The draft report is the outcome of this collaborative effort and starts with a thematic review of the state of physical and ecological systems and human communities and activities on the Arctic coast as of 2010. It than moves to a more holistic and coupled-system perspective to identify
knowledge gaps and future research needs. Current knowledge presented and synthesized is based on published literature and other sources.
The document was prepared by an international writing team, including 15 Lead Authors and 27 Contributing Authors. The draft report was released during the IPY Oslo Conference, 8-12 June 2010. The whole report will soon be available for a 2-month public review during August-September with the objective to publish the final version early in 2011. Instructions for submitting review comments will be posted along with the full draft report by the end of July.
For more information and to access the report, see: http://arcticcoasts.org
For more information and to access the draft report, see: http://arcticcoasts.org
30 June 2010
During the 28. June to July 2. The ICC holds it's general assembly in Nuuk, Greenland. Inuit Leaders from Canada, Russia, USA & Greenland come together every four years to discuss the development in the arctic and their common concerns- and the meeting now is especially focused on during the meeting:
- Environment, including Climate Change
- Political and economic development
- Health and Well-being
- Hunting and Food Security
- Inuit Arctic Policy
Climate change and many other issues that are effecting the arctic, and thereby the Inuit, need to be discussed and a common policy or guidlines formulated.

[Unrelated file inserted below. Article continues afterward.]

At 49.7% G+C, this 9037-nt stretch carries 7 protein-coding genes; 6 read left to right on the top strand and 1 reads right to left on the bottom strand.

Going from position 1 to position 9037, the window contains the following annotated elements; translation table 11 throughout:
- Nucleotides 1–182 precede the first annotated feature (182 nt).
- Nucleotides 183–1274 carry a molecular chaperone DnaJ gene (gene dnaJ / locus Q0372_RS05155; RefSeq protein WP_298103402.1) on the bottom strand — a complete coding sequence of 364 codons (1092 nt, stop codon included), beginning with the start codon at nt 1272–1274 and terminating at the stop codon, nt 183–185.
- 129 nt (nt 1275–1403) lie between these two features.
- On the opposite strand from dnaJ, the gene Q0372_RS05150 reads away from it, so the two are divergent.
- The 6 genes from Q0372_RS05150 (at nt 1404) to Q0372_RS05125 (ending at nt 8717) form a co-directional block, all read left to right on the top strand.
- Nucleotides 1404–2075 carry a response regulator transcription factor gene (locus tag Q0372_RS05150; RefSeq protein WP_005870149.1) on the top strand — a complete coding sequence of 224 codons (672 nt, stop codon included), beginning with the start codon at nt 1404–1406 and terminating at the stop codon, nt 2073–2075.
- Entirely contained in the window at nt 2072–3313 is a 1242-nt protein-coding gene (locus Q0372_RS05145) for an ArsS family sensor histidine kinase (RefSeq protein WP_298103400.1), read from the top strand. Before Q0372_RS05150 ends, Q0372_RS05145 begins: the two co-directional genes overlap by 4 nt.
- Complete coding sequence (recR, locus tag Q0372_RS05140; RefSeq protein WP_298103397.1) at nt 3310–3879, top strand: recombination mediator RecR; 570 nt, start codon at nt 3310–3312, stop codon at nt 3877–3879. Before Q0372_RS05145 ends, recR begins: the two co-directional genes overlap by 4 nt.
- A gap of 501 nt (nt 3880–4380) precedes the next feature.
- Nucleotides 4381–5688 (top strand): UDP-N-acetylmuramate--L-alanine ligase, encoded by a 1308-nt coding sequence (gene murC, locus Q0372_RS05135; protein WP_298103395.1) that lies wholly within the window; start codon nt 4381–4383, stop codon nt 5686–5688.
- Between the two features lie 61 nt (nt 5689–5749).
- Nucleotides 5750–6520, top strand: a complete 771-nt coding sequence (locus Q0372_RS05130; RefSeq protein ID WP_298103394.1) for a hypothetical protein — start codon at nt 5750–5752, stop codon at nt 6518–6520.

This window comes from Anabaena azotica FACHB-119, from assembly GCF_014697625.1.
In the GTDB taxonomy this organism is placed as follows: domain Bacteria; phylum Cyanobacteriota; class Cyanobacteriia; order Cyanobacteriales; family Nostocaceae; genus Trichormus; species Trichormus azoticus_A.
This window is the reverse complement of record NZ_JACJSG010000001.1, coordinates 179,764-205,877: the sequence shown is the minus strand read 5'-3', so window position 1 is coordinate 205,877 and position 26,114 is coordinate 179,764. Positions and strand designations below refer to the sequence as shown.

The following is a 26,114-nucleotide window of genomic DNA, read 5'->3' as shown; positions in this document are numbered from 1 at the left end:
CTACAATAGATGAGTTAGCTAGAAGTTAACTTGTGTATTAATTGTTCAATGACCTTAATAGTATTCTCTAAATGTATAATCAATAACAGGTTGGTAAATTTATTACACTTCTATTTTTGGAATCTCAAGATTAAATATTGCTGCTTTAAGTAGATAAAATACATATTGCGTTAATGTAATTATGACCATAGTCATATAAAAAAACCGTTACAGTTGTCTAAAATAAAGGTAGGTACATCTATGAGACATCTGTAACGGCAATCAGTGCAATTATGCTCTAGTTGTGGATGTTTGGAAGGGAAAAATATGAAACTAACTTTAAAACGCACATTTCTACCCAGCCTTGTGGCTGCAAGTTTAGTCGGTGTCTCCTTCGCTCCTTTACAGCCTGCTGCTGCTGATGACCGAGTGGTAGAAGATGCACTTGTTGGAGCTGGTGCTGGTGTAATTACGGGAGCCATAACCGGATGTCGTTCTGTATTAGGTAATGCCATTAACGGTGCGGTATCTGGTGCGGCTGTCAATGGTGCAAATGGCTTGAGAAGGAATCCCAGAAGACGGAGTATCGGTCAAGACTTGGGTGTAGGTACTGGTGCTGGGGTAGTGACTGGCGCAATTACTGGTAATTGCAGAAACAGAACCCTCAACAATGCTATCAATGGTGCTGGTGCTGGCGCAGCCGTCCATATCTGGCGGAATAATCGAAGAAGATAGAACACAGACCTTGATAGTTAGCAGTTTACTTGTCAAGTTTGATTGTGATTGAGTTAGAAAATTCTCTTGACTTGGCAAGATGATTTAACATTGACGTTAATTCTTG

Further information can be found on Http://www.inuit.org
Source: Arcticcouncil news
11 May 2010
The Arctic Portal is proud to velcome International Arctic Social Science Association (IASSA) into the Arctic portal community, as the IASSA website is now hosted and designed by the Arctic Portal. The website has been up and running for a while and more content will continue to be added.
For those interested in taking a look please go to http://iassa.org/
11 May 2010
The Arctic Portal would like to draw your attention to the following publication, which is a cooperation between APECS, UArctic, SCAR, IAI and IASC. The cooperation is intended to assist early carrier scientists in planningthe path to the richly diverse and challenging world of polar research, and informative for all interested in the polar regions.
An information flyer to 'explore' polar science is now available for students and early career scientists. The flyer is a shared initiative of the Association of Polar Early Career Scientists (APECS), the University of the Arctic (UArctic), the Scientific Committee on Antarctic Research (SCAR), the International Antarctic Institute (IAI) and IASC.
With a simple overview it aims to inform about international opportunities to study the richly diverse and challenging world of the polar regions. It contains information on, and links to international organizations that inform and advise early career scientists on: career development, networking, funding opportunities and communication and outreach.